Recently in my Clinic I met Ajay, a 15 year old boy brought for consultation by his parents. They were very concerned regarding his recent changes in behaviour with regards to excess usage of cell phone. Speaking with Ajay, he agreed to his excessive cell phone use saying “I know I am spending a lot of my time on phone but somehow I am not able to control myself. I am so used it now, I constantly feel I will miss out on something when not using my phone. I don’t realise how much time I’m actually spending on Watsapp, Facebook, Instagram or even gaming, time seems to fly by. I am not able focus on my studies. Can you help?”
Cases like Ajay’s are not uncommon. With the increased reach of technology, young adults especially, have taken to social networking sites like never before. The Fear Of Missing Out (FOMO) and many other such factors make the usage of phone/gadgets quite compulsive, especially in this population.
Is screen use or gadget use always bad?
Technology is everywhere, all-pervasive. From paying bills to booking tickets, from entertainment to research, everything is made easy and accessible because of its immense reach. Technology and gadgets have made life simpler, atleast, that is what its true purpose is. Its contribution to that cause is immense and undeniable.
So the real question isn’t whether using gadgets is good/bad.
Question is how much is too much? Its not about use itself but about how to use and for what purpose do we use our phones/screen gadgets?
Adolescents may find it more difficult to their control screen/gadget use time.
Various apps, social media sites like Facebook, Instagram, online games invest millions of dollars to make their product more and more attractive (and consequently addictive, though this effect maybe unintended) to accumulate more users. These products are extremely addictive and habit forming. There is area in brain called as Prefrontal Cortex (PFC) which helps control impulsive and addictive behaviour. PFC is fully developed by 25 to 30 years of age. Needless to say, this area is not fully developed in adolescents and young adults. This population therefore is at a higher risk for developing addictive behaviour or habits.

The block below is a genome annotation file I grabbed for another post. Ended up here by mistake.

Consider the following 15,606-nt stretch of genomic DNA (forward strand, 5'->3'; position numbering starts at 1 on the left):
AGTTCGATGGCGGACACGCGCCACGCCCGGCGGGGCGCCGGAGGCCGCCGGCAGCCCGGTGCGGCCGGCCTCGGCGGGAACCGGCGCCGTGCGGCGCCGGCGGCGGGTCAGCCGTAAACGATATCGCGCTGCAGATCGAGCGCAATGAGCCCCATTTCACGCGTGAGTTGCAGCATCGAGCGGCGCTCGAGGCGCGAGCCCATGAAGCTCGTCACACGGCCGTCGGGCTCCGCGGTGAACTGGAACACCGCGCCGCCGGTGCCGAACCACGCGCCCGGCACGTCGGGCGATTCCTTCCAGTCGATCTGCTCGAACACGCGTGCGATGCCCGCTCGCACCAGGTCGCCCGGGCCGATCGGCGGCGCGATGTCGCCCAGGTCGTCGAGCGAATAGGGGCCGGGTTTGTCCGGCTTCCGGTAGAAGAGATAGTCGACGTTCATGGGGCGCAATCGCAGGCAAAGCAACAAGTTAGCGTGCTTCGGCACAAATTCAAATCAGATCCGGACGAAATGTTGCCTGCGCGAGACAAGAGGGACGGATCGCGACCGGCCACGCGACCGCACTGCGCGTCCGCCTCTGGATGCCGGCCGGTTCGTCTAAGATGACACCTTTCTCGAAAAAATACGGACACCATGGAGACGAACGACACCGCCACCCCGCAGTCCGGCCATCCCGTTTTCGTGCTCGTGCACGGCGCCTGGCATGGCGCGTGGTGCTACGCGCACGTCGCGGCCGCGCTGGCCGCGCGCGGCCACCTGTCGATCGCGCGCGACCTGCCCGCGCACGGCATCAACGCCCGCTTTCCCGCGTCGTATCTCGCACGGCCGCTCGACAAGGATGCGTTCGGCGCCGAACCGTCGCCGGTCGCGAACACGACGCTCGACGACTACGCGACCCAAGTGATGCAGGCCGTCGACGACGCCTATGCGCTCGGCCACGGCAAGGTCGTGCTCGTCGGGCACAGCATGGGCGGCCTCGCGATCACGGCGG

So what are the ill effects of increased screen time?
Spending more time on screen means spending lesser time outdoors. This leads to decrease in physical activity and increase in chances of adopting a sedentary life style and the ill-effects that come with it. Excess screen time, in some persons is accompanied by increased consumption of unhealthy foods, increasing chances of developing obesity. Other physical problems like eye problems of nearsightedness, body aches and neck pain due to bad posture, etc are not uncommon.
- Learning: Watching television/online content is a passive process. The constantly changing images on screen take up all our attention, leaving no room and time for thinking/imagining. Especially for the learning population, they may lose their creative ability. Many other higher functions of the brain like decision making capacity, etc may also be affected.
- Communication: Increased screen time early on in childhood, may lead to decrease in verbal interaction with parents or other peers. This essentially means less practice for these children to talk/communicate verbally/non-verbally. This may ultimately lead to delayed language/speech development.
- Social interaction: Children mainly learn social behaviour and interactions by modelling,i.e., keenly observing others and imitating them. Social interaction consists of not only communicating ones own needs but also picking up and interpreting verbal and non-verbal cues like facial expressions, tone of voice, etc. Excessive time spent on screen limits time spent in actual human interactions thus affecting severely, a child’s social development.
- Emotional development: Understanding our own emotions as well as those of people around us is an important milestone in the achievement of normal social development. Children who end up spending much more time with a non-living screen as opposed to other human beings find themselves unable to connect emotionally, not only with parents but other children also. Moreover, this can affect future relationships of these children too.
- Attention span: Images that are constantly changing on screen are highly attractive to our brains. Someone who is used to these constantly changing stimuli may then get bored too easily. Normal life, school, studies, etc. may start seeming mundane and monotonous. Concentrating on studies for example or anything that requires active and constant involvement and sustained attention, e.g., making project may then seem boring and uninteresting. This may lead to lack of motivation and may result in low efficiency. Children for example will only look forward to watching television/cell phone again rather than studying or completing school work. This can lead to scholastic backwardness and consequently behavioral disturbances.
Though this problem is rampant now, help is available. Professional advise and opinion can be sought on this matter from psychiatrist like Dr. Vikas Deshmukh . If one recognizes signs of screen/gadget addiction in a family member or a near and dear one, do not hesitate or delay taking opinion of a mental health professional.